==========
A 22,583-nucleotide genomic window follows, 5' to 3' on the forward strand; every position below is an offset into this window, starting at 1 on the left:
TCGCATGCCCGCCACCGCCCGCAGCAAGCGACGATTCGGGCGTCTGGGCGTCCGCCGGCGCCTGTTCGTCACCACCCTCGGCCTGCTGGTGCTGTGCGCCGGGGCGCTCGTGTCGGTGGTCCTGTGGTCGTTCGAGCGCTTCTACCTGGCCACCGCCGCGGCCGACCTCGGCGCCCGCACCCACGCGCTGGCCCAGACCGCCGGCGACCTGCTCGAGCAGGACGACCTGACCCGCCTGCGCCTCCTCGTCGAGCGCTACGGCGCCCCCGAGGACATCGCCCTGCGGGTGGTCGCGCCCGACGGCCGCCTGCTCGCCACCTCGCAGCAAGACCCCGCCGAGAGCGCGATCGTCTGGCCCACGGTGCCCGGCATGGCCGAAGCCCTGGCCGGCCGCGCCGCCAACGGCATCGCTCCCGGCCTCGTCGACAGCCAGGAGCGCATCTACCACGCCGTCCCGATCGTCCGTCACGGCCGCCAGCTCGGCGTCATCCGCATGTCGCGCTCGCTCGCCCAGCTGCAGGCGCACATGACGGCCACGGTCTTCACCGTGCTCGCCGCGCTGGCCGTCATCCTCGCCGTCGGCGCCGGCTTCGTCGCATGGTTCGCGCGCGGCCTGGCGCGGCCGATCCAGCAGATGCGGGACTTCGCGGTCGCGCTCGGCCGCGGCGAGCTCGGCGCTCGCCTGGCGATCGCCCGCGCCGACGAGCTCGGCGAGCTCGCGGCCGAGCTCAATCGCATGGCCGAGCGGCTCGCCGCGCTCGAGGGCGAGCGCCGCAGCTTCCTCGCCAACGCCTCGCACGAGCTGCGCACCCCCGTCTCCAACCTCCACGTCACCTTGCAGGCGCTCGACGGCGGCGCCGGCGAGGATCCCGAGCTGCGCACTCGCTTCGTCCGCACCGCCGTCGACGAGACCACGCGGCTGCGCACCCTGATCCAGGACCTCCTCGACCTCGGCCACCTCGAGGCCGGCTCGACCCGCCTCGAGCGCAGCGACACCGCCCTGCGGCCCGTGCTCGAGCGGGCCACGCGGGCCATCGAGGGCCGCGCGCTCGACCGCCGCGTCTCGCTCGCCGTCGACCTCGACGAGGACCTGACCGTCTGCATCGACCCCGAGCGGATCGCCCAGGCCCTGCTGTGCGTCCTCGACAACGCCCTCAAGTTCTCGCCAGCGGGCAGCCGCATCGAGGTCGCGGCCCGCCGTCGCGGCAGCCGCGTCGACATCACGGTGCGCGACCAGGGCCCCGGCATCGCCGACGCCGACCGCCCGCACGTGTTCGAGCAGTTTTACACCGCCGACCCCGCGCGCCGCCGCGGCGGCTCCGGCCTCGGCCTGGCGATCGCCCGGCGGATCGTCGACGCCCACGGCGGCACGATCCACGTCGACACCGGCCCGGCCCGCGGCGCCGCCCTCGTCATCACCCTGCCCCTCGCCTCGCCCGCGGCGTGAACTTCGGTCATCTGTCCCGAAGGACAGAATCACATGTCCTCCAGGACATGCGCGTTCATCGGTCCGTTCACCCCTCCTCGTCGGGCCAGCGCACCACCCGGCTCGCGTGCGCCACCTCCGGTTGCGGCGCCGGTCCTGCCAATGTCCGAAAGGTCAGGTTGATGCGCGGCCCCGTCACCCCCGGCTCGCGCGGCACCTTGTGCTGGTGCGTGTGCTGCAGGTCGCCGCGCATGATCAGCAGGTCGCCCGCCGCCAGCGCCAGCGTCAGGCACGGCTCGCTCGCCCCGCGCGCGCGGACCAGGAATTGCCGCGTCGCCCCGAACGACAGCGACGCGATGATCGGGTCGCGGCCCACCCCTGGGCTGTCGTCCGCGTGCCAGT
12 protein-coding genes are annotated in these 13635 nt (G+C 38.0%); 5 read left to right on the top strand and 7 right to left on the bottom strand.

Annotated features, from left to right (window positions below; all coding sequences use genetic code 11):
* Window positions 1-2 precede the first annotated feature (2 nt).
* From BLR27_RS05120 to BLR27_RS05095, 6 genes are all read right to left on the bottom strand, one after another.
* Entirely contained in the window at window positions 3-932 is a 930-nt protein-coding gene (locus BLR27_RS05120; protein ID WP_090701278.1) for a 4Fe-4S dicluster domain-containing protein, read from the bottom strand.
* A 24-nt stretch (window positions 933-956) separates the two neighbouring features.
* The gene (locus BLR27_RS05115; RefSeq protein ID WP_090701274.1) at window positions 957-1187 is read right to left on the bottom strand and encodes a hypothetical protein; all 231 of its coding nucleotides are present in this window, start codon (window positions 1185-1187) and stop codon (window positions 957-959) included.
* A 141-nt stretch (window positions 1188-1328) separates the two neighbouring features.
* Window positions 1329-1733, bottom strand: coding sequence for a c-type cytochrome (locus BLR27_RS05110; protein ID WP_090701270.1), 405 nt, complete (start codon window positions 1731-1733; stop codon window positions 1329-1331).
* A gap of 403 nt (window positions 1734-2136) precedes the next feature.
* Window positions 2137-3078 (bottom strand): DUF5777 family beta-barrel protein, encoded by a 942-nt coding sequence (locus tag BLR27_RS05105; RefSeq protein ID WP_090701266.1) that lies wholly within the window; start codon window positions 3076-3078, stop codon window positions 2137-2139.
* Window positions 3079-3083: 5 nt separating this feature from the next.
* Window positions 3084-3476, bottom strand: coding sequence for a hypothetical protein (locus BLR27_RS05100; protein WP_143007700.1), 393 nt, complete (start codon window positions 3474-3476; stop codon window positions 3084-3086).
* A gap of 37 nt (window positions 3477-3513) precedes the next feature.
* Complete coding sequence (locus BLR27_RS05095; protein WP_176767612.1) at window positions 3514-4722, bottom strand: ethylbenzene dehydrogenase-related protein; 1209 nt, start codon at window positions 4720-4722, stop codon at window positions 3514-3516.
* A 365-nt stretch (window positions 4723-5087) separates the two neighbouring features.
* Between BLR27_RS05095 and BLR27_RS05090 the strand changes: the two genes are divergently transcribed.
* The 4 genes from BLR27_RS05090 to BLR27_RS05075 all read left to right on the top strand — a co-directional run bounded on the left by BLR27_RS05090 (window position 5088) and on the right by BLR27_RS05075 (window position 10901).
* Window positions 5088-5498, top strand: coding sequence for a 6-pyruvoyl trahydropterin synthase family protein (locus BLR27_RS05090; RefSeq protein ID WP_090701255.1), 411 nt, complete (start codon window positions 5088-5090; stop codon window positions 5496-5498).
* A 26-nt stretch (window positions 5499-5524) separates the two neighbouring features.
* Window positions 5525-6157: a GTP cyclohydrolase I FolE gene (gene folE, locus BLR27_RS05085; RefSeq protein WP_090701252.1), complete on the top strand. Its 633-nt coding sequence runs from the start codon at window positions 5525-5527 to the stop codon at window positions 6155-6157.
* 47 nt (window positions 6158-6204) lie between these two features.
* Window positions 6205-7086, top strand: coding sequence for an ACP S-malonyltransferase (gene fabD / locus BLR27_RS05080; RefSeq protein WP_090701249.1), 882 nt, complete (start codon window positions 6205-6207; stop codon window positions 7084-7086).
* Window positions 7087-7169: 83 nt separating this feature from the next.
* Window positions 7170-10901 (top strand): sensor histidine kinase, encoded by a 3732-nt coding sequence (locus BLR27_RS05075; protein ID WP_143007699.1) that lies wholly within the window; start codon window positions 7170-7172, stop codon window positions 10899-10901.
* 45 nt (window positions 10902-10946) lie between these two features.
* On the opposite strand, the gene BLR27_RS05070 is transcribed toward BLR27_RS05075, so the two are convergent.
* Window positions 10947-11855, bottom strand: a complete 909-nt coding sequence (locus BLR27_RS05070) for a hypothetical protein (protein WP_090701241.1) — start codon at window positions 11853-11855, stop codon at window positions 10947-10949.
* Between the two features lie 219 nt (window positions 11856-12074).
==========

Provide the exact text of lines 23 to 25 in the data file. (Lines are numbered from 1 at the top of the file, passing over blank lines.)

* Window positions 5525-6157: a GTP cyclohydrolase I FolE gene (gene folE, locus BLR27_RS05085; RefSeq protein WP_090701252.1), complete on the top strand. Its 633-nt coding sequence runs from the start codon at window positions 5525-5527 to the stop codon at window positions 6155-6157.
* 47 nt (window positions 6158-6204) lie between these two features.
* Window positions 6205-7086, top strand: coding sequence for an ACP S-malonyltransferase (gene fabD / locus BLR27_RS05080; RefSeq protein WP_090701249.1), 882 nt, complete (start codon window positions 6205-6207; stop codon window positions 7084-7086).